National Caregivers Day is observed on February 18 this year. The day honors individuals who selflessly provide personal care, along with physical and emotional support to those who need it most. The National Alliance for Caregiving and American Association of Retired Persons reports that in 2020, an estimated 53 million caregivers in the US cared for an adult or child without receiving compensation. While most caregivers tend to one adult, approximately 15% look after two adults and 3% care for three or more adults.
Caregivers really go the mile in providing the essentials and necessities, from medical aid to personal grooming. Despite this, they are under-appreciated and often underpaid, or not paid at all. For this reason, the Providers Association for Home Health & Hospice Agencies, PAHHHA, established the third Friday in February as National Caregivers Day in 2015. They aimed to dedicate a day annually to recognize and appreciate caregivers everywhere. PAHHHA also provides resources that enable others to extend gratitude to the caregivers in their lives. The first celebration of the holiday took place in 2016.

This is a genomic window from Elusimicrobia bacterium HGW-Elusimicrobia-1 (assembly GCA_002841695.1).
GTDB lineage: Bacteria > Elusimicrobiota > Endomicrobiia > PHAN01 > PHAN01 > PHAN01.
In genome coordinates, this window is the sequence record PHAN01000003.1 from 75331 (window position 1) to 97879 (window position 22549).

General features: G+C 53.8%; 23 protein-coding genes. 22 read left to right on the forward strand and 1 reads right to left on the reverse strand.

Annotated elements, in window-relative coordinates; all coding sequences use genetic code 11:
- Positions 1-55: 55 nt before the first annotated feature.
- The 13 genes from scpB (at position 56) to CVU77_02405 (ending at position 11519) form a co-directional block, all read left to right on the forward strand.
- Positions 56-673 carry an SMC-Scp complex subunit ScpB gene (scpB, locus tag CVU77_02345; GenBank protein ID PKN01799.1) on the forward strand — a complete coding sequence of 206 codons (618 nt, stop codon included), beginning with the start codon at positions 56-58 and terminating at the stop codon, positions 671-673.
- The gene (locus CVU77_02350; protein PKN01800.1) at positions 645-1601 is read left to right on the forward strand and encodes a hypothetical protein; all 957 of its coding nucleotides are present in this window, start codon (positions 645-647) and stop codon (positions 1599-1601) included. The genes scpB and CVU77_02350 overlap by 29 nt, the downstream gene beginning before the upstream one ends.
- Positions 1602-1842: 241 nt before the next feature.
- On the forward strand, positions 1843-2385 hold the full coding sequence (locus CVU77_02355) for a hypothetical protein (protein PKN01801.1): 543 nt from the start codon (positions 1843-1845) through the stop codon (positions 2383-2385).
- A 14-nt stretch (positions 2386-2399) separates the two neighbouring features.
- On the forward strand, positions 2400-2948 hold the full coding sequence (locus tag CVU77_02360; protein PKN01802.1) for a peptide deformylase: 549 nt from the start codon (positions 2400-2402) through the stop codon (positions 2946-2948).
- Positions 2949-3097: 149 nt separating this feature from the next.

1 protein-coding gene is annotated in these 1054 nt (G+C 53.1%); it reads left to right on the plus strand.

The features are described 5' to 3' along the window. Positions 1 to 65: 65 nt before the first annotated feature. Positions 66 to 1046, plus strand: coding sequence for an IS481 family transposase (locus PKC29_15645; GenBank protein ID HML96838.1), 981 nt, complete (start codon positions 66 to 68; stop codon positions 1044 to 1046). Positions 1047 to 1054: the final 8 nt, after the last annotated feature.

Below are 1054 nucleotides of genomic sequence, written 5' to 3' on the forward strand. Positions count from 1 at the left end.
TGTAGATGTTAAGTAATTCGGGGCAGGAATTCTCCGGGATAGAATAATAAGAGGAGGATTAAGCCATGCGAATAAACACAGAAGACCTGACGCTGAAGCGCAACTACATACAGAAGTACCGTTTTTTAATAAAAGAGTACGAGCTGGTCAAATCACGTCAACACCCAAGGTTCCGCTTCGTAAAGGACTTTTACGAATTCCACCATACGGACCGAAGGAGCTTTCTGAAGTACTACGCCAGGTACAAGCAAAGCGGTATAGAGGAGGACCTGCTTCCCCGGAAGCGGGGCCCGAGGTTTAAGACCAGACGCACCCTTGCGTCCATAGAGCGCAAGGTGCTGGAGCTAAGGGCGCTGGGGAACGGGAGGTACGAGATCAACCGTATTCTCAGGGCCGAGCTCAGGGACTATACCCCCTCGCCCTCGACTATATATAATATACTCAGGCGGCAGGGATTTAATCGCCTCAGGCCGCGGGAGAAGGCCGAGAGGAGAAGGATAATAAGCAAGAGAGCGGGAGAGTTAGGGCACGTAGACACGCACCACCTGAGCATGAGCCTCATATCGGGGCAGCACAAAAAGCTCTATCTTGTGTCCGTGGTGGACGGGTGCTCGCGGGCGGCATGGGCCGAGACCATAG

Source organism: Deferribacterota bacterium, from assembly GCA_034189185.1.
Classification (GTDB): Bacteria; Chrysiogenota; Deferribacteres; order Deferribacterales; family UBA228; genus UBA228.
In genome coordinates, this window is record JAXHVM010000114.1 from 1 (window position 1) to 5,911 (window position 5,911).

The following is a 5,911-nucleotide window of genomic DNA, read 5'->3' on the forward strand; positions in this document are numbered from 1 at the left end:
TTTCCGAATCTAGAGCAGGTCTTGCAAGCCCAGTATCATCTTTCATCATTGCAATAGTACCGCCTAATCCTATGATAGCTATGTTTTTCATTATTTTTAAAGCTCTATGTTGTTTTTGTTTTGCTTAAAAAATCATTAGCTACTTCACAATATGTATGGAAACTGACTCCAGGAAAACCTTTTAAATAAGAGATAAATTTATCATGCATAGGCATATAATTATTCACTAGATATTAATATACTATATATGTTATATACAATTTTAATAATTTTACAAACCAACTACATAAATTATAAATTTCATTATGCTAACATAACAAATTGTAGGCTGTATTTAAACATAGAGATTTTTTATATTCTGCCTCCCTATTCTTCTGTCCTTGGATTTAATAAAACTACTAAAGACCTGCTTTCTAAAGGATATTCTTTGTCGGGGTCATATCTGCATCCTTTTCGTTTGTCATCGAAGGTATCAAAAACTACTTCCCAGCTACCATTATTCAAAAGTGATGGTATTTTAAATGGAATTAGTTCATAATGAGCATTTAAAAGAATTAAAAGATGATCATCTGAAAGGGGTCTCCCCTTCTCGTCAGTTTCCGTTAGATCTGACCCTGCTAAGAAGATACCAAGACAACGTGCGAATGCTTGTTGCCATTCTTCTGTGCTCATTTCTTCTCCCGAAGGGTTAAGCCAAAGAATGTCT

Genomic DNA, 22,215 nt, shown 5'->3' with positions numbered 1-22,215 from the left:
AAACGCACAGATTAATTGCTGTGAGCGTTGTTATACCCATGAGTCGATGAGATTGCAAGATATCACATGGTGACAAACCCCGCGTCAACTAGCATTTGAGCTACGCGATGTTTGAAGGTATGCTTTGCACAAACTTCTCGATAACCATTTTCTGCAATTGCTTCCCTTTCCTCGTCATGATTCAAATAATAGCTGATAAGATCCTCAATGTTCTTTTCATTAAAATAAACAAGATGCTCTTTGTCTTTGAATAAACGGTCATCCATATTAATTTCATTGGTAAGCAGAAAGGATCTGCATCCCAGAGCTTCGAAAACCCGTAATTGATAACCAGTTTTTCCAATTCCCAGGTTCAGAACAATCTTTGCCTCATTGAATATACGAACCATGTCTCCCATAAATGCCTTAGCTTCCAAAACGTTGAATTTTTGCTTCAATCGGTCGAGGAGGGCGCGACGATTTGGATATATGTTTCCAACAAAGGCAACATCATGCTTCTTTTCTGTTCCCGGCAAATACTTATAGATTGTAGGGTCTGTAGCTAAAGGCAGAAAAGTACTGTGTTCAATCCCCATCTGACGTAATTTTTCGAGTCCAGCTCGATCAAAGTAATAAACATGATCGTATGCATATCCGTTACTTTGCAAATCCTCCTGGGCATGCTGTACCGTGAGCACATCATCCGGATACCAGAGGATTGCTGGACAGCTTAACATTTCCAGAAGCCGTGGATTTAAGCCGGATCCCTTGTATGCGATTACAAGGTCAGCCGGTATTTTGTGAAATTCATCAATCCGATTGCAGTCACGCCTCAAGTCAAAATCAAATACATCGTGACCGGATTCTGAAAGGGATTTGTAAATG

What’s surprising is that many caregivers are elders too, and the number of hours they spend caregiving only increases with time. The average age of caregivers looking after a person 65 years or older is 63 years old! Many of them report having poor health themselves.
The Calvert County Office on Aging believes the kindness and hard work of caregivers should be celebrated throughout the year. However, their importance is especially honored on National Caregivers Day.
Please take time to take care for yourself. Below are some ways to do this:
- Consider attending the senior centers in Calvert County. Most of our programs are for adults 50 and over. If possible, bring the person you are caring for and join an activity together.
- Join a support group (call Lisa Caudle at 410-535-4606 for more information on local support groups).
- Get supportive counseling (contact Lisa Caudle for free counseling that may be available to you).
“Caregivers go through more than they will tell you.
They give up a lot and rarely have a social life.
They can get sick and emotionally worn out. It’s a lot for one person and you will never know until you have walked the road of a caregiver.”
Author – unknown
Calvert County Office on Aging 410-535-4606, ext. 129